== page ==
Pecos Pit Barbeque The phone rang. Behind the counter at Pecos Pit Barbeque, co-owner Debra Wise picked it up. The person on the other end identified herself as assistant to the esteemed chef Tom Douglas. Debra recognized the name—he had won a James Beard Award, competed on Iron Chef America, and founded many of Seattle’s most popular restaurants. But on this day, he was just another Pecos customer, albeit one ordering 100 gift cards for his employees. Debra was surprised, but she sent the cards on their way. Then she typed his full name into Google—only then did she realize he was that Tom, the regular who came by for lunch practically every week. This is just one anecdote from a business that's been engendering sauce-slathered smiles since 1980. But to the folks who line up out the door and around the corner every day, it's a spot-on example of the intensity of Pecos fandom. Debra and her husband, Texas native Ron, only sling a few entrees: pulled pork sandwiches, pulled beef sandwiches, hot links, and sliced beef sandwiches (along with sauces and sides, of course). And the food is only available during lunchtime. Nonetheless, the eatery has earned legions of fans, including entrepreneur Gerry Kingen. Kingen, the founder of Red Robin, has recently joined forces with the Wises to expand Pecos into a nationwide franchise. Smoke: A Brief History of One of Humankind's Oldest Cooking Methods Using smoke to cook and preserve meat is a method that originated in prehistory. Though ancient humans hadn't yet gotten the hang of the written word or proper table etiquette, they knew that immersing cuts of beef, pork, or fish in a heavy cloud of wood smoke prolonged its freshness. This is due to smoke's antibacterial qualities, as well as its dehydrating capabilities, and it’s one of the reasons why smoked fish and meat is a staple of so many cultures around the world. But then there’s the taste. After several hours in a smoker, pork and beef generally develop a succulent ruby-red ring inside the perimeter of each slice. And, when properly cooked, these meats get so tender that you can pull them apart by hand, which is how pulled pork got its name.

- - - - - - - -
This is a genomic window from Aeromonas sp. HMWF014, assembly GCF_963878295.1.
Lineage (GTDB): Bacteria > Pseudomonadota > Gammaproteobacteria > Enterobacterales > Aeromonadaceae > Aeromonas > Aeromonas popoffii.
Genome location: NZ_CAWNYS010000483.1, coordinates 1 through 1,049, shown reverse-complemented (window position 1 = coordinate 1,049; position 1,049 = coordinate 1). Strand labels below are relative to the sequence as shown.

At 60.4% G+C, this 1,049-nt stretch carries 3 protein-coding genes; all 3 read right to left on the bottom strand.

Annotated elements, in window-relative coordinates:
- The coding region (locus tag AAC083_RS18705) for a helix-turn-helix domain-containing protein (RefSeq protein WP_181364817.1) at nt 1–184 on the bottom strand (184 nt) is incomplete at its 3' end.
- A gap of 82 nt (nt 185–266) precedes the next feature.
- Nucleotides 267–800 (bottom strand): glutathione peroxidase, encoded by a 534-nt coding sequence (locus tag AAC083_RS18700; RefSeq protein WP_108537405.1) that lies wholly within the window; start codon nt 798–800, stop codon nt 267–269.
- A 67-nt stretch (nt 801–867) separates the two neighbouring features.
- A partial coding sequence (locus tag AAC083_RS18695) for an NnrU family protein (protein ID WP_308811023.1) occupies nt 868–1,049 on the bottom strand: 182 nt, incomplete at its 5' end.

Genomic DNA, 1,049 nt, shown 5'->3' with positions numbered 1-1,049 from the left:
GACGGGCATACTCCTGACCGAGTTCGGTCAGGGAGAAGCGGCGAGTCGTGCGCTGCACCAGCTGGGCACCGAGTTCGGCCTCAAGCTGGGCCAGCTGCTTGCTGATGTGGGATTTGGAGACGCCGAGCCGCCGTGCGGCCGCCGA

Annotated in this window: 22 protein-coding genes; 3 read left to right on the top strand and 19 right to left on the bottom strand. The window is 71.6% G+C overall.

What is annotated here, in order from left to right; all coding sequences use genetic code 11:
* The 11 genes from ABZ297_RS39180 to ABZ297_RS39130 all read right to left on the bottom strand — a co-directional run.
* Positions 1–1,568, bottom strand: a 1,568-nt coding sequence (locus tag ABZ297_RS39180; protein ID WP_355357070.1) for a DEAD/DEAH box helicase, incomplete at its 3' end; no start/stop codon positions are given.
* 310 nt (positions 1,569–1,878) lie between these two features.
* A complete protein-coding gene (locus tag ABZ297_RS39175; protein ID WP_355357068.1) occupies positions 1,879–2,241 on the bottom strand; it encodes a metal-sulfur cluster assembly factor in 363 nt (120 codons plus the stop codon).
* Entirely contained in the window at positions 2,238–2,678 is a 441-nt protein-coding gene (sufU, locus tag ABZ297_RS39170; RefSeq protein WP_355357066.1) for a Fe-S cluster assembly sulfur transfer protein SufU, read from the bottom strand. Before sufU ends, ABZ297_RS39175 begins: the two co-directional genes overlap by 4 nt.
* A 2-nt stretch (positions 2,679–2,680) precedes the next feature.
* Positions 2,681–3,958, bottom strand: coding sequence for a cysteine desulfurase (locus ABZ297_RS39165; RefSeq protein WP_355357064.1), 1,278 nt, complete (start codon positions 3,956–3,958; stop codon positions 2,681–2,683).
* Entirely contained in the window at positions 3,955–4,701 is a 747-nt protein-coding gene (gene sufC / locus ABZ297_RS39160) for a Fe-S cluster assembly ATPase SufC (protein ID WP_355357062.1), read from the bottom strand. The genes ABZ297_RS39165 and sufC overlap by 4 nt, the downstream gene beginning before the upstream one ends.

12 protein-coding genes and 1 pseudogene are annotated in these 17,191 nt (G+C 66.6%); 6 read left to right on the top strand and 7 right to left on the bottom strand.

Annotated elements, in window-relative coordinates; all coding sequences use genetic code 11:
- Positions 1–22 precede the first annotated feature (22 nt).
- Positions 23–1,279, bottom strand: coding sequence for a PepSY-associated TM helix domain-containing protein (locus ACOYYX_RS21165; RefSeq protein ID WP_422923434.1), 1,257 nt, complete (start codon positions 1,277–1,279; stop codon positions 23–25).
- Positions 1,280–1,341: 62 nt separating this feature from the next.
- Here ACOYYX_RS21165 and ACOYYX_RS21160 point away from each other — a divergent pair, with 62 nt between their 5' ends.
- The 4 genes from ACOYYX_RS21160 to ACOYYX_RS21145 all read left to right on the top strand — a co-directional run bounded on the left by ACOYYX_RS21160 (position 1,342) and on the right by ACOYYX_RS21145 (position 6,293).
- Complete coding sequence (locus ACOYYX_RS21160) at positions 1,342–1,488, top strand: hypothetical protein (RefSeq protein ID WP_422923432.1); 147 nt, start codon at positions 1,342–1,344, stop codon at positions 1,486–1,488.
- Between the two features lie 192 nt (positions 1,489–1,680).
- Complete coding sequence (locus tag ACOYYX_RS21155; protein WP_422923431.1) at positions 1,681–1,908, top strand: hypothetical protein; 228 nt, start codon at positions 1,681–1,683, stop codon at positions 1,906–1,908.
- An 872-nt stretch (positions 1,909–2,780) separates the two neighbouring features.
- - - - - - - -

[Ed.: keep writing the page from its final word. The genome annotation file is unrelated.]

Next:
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    2260 1st Ave S
    Seattle, WA US
  • Hole In The Wall Barbecue
    Five Things to Know About Hole in the Wall Barbecue The father and son behind Hole in the Wall Barbecue has been serving locals their renowned, no-frills barbecue for more than 25 years, winning two Washington State BBQ Championships along the way. Here are some more things to know about this popular hotspot. There’s nothing in the meat but meat. You won’t find preservatives or liquid smoke up the sleeves of these chefs. Instead, everything’s smoked low and slow for 16 hours with oak and fruit woods. They strive to make BBQ a tad bit healthier. In addition to slow smoking, they hand-process all of their meat to remove fat. It pays to be an early bird. This joint is only open Monday–Friday for lunch, and when they run out, they’re out. Specials drive the crowd, too: meatloaf’s the prize on Mondays, and pork ribs go fast Wednesday–Friday. Meat is only one part of the equation.Chuck’s Bullwhacker homemade BBQ sauce is the restaurant’s best-kept secret. It can even be ordered with an extra kick for heat lovers. The sides are stars too. They also serve up potato salad, cole slaw, and award-winning chili.
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    215 James St
    Seattle, WA US
  • Maximus/Minimus
    Even when you know what meal you want from this food truck, you still have a decision to make. That's because each sandwich––pulled pork, veggie, grilled chicken––comes two ways: "maximus" or "minimus." In the case of the pulled pork sandwich, that means either with a hot-and-spicy pepper mixture or a sweet blend of tamarind, honey, and molasses. Not that you're likely to go wrong either way; the truck's stripped-down menu has been praised in the pages of USA Today, Seattle Weekly, and the Seattle Times. To see where the truck is at on a given day, diners check an online schedule, though with a design that looks like a cross between a prison bus and a giant hog, it’s pretty hard to miss. The impressive-looking truck is also available to cater events, but only during the warmer months, since, like all pigs, it’s forced to fly south for the winter.
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    1000 2nd Avenue
    Seattle, WA US